Legacy Code Retreat part one: get it under test

It’s been a while, but people have convinced me that I need to crank this one out.

A little while ago, Sandro and I ran the UK’s first Legacy Code Retreat. Essentially, it works like a regular code retreat, where people come together to solve a problem again and again in a multitude of different ways. The difference with this one is simple: we don’t start from scratch. You don’t implement Conway’s Game of Life over and over again, but instead start with a terrible piece of code. Your task is to understand it and clean it up.

Cleaning, of course, starts with testing.

Session one: understand the code. Just read it. Don’t change it. Don’t start refactoring. Please don’t start fixing it. Just find out what it does.

Know what it does? Alright, prove it. Start writing tests. Write tests until a method is completely covered. If any of them go red, your assumptions were wrong. But that’s OK, just correct them. When you’re covered and green, sit back and smile. Session one finished five minutes ago. Everyone’s staring at you.

What was hard? Did you feel the urge to start changing the code? Yes? Good. You’re normal. We all do. The trick is to not give in to instinct.

Right. Onto session two. Session two is a bit different. Testing’s too easy. Let’s make something that makes the test. We’re going to create a golden master.

The trivia project is a nice one with which to do this, as all the output is dependent on a single random number generator. And while the numbers are pseudorandom, we can control which branch of the randomness comes out simply by providing a seed. By a small change to the application, you can pass the random number seed in through the command line rather than using the default seed (which is usually the current time). Something like this:

public static void main(String[] args) {
    Random random = args.length >= 1 ? new Random(Integer.parseInt(args[0])) : new Random();
    ...
}

Now we can generate a ton of test cases simply by varying the input and capturing the output. By storing the input and output in files, we can write a simple test that iterates through all of them, runs the application again and asserts that the output has not changed. We have a massive suite of regression tests, which we can use to defend against unwanted changes.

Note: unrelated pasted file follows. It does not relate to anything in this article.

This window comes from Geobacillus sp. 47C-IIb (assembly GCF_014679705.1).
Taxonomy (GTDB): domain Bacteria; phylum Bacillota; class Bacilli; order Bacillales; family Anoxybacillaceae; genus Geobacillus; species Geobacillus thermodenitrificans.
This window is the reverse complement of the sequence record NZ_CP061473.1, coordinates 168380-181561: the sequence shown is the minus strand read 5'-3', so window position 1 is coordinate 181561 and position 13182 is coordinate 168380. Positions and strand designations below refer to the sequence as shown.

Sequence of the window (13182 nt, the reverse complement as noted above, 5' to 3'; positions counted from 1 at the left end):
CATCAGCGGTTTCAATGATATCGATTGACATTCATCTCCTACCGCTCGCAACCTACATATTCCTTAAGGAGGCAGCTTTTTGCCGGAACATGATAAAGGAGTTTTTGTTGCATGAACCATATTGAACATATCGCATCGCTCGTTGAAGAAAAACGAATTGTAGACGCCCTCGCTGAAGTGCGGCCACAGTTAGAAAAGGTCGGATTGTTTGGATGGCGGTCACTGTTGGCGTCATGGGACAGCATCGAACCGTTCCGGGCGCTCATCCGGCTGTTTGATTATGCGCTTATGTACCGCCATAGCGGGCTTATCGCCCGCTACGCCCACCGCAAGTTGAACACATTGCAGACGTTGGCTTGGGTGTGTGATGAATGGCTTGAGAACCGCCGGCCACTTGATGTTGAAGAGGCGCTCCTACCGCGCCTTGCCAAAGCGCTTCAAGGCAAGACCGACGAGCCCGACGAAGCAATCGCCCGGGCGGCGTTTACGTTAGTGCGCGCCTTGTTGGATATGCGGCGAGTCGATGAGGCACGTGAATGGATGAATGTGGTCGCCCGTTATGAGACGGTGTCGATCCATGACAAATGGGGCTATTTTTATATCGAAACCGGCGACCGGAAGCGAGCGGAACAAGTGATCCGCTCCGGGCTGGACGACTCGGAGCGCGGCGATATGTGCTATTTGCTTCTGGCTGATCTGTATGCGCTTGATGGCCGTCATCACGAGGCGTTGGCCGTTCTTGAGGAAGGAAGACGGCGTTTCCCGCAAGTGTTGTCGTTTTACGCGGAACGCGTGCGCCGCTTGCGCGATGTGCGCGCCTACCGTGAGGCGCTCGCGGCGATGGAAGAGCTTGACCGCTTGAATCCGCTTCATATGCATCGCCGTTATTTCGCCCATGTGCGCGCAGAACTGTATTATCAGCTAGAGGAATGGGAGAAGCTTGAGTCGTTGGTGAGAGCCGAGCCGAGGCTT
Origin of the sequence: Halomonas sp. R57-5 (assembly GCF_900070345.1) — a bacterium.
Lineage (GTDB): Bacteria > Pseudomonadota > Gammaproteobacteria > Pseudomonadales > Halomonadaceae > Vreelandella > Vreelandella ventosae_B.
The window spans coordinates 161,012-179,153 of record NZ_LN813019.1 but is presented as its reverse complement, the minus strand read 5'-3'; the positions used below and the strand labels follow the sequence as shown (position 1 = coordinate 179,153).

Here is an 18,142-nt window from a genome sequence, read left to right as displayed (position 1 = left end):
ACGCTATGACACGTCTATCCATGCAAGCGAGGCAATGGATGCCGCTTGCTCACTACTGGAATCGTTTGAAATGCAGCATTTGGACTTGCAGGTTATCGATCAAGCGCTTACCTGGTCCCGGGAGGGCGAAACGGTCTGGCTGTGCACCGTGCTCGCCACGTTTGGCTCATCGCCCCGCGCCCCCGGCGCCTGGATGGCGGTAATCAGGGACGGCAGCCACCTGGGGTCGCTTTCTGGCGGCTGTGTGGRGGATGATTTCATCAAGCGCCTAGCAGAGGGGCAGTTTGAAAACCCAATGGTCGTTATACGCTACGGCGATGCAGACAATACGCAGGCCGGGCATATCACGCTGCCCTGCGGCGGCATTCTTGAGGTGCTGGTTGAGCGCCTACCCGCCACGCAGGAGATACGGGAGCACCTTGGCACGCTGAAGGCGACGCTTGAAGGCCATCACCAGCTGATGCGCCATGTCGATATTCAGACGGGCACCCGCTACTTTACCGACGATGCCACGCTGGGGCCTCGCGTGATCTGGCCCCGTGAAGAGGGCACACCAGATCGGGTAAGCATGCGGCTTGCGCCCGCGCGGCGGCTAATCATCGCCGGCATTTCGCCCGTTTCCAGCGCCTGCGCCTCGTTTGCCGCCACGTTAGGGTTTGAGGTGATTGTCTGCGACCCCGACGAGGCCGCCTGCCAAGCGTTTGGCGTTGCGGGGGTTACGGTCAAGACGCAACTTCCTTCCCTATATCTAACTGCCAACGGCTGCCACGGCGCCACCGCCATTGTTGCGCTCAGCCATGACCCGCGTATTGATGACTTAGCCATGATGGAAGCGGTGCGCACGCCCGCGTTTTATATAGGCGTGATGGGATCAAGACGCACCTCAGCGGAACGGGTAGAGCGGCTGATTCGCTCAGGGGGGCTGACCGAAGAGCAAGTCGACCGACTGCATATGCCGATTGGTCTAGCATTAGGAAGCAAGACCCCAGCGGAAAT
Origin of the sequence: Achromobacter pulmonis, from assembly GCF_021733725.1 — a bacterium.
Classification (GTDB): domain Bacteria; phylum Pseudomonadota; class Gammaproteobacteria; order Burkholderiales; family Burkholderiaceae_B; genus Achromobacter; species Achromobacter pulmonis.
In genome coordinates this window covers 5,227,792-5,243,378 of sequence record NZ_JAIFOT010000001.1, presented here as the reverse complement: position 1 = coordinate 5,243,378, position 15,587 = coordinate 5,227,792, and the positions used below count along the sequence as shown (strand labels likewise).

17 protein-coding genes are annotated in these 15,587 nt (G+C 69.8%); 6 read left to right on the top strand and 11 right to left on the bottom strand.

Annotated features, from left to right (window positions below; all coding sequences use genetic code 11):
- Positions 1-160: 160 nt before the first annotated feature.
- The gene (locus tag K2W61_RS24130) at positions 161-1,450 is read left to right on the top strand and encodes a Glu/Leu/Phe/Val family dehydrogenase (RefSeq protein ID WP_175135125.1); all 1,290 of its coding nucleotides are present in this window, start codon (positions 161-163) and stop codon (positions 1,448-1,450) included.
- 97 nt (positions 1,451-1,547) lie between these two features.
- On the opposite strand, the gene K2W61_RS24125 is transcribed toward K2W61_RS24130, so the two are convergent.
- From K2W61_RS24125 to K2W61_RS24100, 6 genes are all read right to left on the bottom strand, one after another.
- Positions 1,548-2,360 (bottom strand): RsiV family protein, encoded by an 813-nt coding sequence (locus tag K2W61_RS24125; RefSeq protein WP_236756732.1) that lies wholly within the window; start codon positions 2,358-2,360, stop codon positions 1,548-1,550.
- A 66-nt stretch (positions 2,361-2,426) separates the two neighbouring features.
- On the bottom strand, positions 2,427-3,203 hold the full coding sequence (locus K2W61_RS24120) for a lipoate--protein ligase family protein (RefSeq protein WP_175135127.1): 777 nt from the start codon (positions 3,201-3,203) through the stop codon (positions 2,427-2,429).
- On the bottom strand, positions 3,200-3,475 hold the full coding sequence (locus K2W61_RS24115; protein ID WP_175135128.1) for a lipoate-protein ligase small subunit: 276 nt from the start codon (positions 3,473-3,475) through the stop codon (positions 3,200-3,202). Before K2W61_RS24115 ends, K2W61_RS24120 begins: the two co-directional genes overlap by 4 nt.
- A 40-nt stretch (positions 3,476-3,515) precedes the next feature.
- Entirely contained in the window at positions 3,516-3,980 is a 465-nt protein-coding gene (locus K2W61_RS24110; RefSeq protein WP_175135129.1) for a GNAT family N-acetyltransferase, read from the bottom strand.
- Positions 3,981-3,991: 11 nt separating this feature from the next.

This one was a tricky one to grasp for a lot of people, including me the first time I tried it. We had a bit of trouble explaining random number seeds, and some people were scratching their heads over the large number of tests. This just requires a bit of one-on-one chatting when people get stuck.

It’s important to note that the golden master is not a replacement for unit tests. Rather, it gives you a safety net. The tests will tell you that something changed, but not what. They also won’t tell you whether it should have changed—you need to decide that for yourself. What you really have here are a lot of very slow, crap tests. This is better than no tests at all, but not by much. The next thing to do is to go back to what we were doing in session one: writing unit tests to cover code. Only then can we refactor, safe in the knowledge that if we screw up, our unit tests will probably catch the problem, and if not, we have the golden master tests sitting there, ready.

Our third session brought in another technique that has been dubbed “subclass to test”. The idea is to identify what Michael Feathers calls a seam: an area of code you can modify without changing the actual code itself. In this case, we can modify a method for testing by subclassing and overriding the specific method. Combined with extracting methods, this is a very powerful tool for getting code under test. For example, if I have some code that uses a static factory to get a reference to the database:

public User createUser() {
    User user = new User();
    Database.getDatabase().save(user);
    return user;
}

We can yank that out into a method, using automated refactoring tools to do so if we have them available.

public class UserMaker {
    public User createUser() {
        User user = new User();
        database().save(user);
        return user;
    }

    protected Database database() {
        return Database.getDatabase();
    }
}

Now we have a seam. We can override that in tests to return a mock so we don’t have to touch the database.

public class UserMakerTest {
    private final Database database = mock(Database.class);

    ...

    private static class UserMakerForTesting extends UserMaker {
        @Override
        protected Database database() {
            return database;
        }
    }
}

Look at that. Previously untestable code is now testable. Easy, right?

This was the first half of the day. I think it went pretty well, and the feedback was great. In my next post, I’ll be tackling the second half: fixing the code base.

Part two of the Legacy Code Retreat double act is now available. I hope you enjoy it.